I'm lucky that I had my dad around as long as I did. He taught me many things, including the biggie: that life should be fun. He didn't mean that life was always going to me a piece of cake, or a bowl of cherries, or some other food metaphor. He meant that whatever life has handed you, find the good. Find the fun. Laugh a little. Laugh a lot. Bring your guitar to the beach. There may be some who look at you like you're a little nuts for bringing a guitar to the beach, but they may also end up being the same people who join you later to sing a song or two.

As far as the "what do I do now" question, I choose to believe that my Dad would be happy with what I've done since he left. I feel I've chosen a path that makes me happy. And although there have been speed bumps (and potholes and sink holes) along the way, I took his advice and did what my heart told me to do. He would be proud that I became a radio guy and that I found a way to keep music in my life even when I'm working.

I miss you Dad, and I think about you every day.
Jake (family nickname... long story)

Tuesday, April 28, 2009

Twittle Dee

So I've furthered my with-it-ness and am now wired in to Twitter. You can now instantly find out how much grated cheese I'm putting on my spaghetti.
If you want in, I think you just search "George Knight" or my screen name, which is "georgeknight".


Friday, April 17, 2009

On a lighter note...

So I'm walking out of my neighborhood grocery store a couple of days ago, and as a car goes by the driver gives two quick, seemingly polite toots of his horn at another car, which he follows by saying out his window in a clear voice "why don't you shove it up your ass, buddy!" That on its own isn't that unusual, but the tone of the guy's voice made it kind of funny. It really wasn't your typical angry, road rage yell. He actually said it in kind of a sing-songy cadence, like he was saying "have a nice day, now", only he decided to substitute the words. Got me thinking - what if everytime someone had a profanity or just something unleasant to say, they said it with a smile and a song in their voice? Wouldn't make the content of the comments any nicer, but it might keep the stress down a bit.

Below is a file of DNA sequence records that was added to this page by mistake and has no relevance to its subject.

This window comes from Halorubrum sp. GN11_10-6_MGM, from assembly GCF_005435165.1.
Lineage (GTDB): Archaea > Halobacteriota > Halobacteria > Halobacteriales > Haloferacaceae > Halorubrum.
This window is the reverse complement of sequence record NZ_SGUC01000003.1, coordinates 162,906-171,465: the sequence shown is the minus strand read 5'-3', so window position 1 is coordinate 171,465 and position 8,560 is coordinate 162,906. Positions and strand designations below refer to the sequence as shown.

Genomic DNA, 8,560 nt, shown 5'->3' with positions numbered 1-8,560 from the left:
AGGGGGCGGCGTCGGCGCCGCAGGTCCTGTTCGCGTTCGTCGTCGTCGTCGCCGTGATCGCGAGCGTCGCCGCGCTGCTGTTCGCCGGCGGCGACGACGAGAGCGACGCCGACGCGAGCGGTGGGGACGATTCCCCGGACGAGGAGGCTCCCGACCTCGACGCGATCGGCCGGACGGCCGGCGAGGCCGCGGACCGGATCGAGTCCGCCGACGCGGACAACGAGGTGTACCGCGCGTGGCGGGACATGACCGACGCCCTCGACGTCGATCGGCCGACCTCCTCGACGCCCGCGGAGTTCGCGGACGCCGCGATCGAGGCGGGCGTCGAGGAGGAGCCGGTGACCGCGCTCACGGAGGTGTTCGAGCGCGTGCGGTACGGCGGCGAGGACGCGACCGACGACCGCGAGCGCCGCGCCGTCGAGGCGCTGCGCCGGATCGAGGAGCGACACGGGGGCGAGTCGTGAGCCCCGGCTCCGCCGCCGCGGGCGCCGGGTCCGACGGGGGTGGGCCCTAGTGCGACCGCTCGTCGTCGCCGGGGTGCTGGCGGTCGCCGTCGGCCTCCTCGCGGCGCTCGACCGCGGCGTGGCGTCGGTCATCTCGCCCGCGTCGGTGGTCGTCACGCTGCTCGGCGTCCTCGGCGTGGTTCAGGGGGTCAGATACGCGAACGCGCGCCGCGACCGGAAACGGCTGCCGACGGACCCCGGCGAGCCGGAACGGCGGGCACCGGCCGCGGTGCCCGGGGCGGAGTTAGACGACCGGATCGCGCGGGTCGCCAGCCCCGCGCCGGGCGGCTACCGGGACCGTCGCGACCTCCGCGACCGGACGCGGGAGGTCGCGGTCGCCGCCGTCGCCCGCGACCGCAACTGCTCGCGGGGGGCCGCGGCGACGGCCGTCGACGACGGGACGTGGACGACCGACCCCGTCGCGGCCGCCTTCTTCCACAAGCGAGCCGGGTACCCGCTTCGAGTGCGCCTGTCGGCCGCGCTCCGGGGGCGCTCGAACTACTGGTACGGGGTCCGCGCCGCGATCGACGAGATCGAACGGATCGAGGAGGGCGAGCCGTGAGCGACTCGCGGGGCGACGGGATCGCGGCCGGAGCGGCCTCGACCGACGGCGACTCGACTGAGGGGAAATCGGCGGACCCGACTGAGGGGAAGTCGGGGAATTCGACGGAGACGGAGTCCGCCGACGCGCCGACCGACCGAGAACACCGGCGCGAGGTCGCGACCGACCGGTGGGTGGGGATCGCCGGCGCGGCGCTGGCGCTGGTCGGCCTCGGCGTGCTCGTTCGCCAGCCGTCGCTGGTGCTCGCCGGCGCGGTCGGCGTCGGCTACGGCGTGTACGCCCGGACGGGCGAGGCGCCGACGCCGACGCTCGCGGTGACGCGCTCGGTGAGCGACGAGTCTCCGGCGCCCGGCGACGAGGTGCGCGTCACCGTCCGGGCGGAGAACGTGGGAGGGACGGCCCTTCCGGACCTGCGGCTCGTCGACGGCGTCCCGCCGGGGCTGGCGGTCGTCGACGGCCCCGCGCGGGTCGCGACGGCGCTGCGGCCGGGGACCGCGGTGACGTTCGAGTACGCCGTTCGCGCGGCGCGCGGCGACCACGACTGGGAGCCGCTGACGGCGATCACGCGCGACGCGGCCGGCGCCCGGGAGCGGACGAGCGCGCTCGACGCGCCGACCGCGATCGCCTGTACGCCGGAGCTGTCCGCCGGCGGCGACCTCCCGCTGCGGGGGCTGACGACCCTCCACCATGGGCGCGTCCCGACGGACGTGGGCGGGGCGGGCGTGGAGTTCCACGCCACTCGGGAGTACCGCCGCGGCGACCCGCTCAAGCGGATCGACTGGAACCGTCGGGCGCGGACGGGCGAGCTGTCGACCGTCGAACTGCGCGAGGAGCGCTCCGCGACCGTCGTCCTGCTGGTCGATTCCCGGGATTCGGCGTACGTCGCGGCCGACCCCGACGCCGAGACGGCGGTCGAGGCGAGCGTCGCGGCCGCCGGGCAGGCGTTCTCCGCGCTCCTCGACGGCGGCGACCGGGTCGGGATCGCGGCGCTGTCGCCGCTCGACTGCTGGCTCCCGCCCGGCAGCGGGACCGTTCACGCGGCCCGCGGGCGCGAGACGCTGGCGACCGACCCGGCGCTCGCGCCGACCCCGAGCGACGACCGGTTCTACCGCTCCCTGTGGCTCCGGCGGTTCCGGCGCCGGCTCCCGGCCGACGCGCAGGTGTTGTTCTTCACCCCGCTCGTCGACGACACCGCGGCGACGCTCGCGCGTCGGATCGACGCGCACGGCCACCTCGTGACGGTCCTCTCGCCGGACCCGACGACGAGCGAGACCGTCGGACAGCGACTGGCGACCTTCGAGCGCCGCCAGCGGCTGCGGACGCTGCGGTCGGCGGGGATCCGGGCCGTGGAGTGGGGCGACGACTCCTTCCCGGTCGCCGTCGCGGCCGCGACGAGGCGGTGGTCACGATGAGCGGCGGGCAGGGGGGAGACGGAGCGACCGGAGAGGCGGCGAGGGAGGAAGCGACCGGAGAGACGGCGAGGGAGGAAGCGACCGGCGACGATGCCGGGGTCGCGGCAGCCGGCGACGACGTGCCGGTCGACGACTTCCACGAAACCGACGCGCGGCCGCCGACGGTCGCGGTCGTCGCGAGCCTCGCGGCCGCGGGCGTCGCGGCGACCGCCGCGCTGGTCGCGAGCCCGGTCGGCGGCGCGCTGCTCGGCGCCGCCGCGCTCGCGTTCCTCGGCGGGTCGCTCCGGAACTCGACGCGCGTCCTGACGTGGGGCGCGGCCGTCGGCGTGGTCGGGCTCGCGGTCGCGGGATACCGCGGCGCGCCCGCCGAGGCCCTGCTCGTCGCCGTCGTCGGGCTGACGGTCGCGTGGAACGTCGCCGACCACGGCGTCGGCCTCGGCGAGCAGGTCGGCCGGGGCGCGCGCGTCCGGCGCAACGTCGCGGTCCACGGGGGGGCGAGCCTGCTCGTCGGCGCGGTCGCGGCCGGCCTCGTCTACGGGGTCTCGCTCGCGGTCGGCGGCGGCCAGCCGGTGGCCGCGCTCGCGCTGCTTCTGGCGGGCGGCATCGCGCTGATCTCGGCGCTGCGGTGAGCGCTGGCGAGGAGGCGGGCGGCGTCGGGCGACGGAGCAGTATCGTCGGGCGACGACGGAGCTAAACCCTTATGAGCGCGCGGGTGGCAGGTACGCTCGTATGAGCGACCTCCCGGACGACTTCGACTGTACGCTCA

It's also worth noting that many times when someone gives commentary to another motorist on their driving skills, they end it with a "buddy" or a "pal". Is the thinking that by using a pet name at the end, it will take the sting out of suggesting that someone consider procreating with themselves?

Topic for a future post: how it becomes clear when I visit other parts of the country what a complete Boston driver I am.

Be well.

Saturday, April 11, 2009

Decent Wednesday, Sufficient Thursday, Good Friday